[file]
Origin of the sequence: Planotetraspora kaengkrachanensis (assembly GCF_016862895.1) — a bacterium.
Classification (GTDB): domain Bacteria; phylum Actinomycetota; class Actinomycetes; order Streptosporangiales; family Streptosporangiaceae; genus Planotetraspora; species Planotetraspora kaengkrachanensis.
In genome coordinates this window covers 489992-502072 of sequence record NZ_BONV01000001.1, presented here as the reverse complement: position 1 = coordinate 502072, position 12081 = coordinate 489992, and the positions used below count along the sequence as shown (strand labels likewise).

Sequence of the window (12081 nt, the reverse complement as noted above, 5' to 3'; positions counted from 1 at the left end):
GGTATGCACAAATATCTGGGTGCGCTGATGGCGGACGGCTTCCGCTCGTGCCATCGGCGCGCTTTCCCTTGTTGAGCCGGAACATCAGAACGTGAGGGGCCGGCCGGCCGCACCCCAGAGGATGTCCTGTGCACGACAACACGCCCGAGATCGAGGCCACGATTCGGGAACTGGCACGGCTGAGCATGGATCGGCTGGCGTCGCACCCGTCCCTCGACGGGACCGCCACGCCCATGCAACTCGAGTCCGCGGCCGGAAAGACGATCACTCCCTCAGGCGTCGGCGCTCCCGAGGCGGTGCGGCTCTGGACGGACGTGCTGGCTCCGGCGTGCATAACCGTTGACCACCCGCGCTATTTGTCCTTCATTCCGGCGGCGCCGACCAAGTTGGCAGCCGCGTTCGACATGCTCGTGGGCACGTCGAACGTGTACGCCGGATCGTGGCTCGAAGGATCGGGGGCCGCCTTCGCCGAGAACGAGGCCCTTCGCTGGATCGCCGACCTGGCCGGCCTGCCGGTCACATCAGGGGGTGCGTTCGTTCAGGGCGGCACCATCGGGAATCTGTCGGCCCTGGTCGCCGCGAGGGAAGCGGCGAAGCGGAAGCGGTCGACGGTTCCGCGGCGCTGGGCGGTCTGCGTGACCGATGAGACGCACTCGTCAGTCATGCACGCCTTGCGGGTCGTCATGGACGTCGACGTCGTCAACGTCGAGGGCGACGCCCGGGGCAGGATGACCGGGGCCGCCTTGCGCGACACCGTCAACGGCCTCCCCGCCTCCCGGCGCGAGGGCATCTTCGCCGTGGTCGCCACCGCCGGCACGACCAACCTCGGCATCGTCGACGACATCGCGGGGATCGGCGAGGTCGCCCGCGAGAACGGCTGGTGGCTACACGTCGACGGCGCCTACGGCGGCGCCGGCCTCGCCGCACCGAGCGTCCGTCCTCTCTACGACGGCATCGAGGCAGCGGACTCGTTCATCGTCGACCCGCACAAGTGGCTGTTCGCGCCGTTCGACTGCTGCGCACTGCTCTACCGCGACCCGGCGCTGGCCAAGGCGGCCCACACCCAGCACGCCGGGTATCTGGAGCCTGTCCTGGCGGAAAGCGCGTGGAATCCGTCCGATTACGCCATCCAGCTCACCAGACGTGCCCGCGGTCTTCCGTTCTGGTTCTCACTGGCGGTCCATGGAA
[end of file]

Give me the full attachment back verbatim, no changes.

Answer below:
Origin of the sequence: Planotetraspora kaengkrachanensis (assembly GCF_016862895.1) — a bacterium.
Classification (GTDB): domain Bacteria; phylum Actinomycetota; class Actinomycetes; order Streptosporangiales; family Streptosporangiaceae; genus Planotetraspora; species Planotetraspora kaengkrachanensis.
In genome coordinates this window covers 489992-502072 of sequence record NZ_BONV01000001.1, presented here as the reverse complement: position 1 = coordinate 502072, position 12081 = coordinate 489992, and the positions used below count along the sequence as shown (strand labels likewise).

Sequence of the window (12081 nt, the reverse complement as noted above, 5' to 3'; positions counted from 1 at the left end):
GGTATGCACAAATATCTGGGTGCGCTGATGGCGGACGGCTTCCGCTCGTGCCATCGGCGCGCTTTCCCTTGTTGAGCCGGAACATCAGAACGTGAGGGGCCGGCCGGCCGCACCCCAGAGGATGTCCTGTGCACGACAACACGCCCGAGATCGAGGCCACGATTCGGGAACTGGCACGGCTGAGCATGGATCGGCTGGCGTCGCACCCGTCCCTCGACGGGACCGCCACGCCCATGCAACTCGAGTCCGCGGCCGGAAAGACGATCACTCCCTCAGGCGTCGGCGCTCCCGAGGCGGTGCGGCTCTGGACGGACGTGCTGGCTCCGGCGTGCATAACCGTTGACCACCCGCGCTATTTGTCCTTCATTCCGGCGGCGCCGACCAAGTTGGCAGCCGCGTTCGACATGCTCGTGGGCACGTCGAACGTGTACGCCGGATCGTGGCTCGAAGGATCGGGGGCCGCCTTCGCCGAGAACGAGGCCCTTCGCTGGATCGCCGACCTGGCCGGCCTGCCGGTCACATCAGGGGGTGCGTTCGTTCAGGGCGGCACCATCGGGAATCTGTCGGCCCTGGTCGCCGCGAGGGAAGCGGCGAAGCGGAAGCGGTCGACGGTTCCGCGGCGCTGGGCGGTCTGCGTGACCGATGAGACGCACTCGTCAGTCATGCACGCCTTGCGGGTCGTCATGGACGTCGACGTCGTCAACGTCGAGGGCGACGCCCGGGGCAGGATGACCGGGGCCGCCTTGCGCGACACCGTCAACGGCCTCCCCGCCTCCCGGCGCGAGGGCATCTTCGCCGTGGTCGCCACCGCCGGCACGACCAACCTCGGCATCGTCGACGACATCGCGGGGATCGGCGAGGTCGCCCGCGAGAACGGCTGGTGGCTACACGTCGACGGCGCCTACGGCGGCGCCGGCCTCGCCGCACCGAGCGTCCGTCCTCTCTACGACGGCATCGAGGCAGCGGACTCGTTCATCGTCGACCCGCACAAGTGGCTGTTCGCGCCGTTCGACTGCTGCGCACTGCTCTACCGCGACCCGGCGCTGGCCAAGGCGGCCCACACCCAGCACGCCGGGTATCTGGAGCCTGTCCTGGCGGAAAGCGCGTGGAATCCGTCCGATTACGCCATCCAGCTCACCAGACGTGCCCGCGGTCTTCCGTTCTGGTTCTCACTGGCGGTCCATGGAA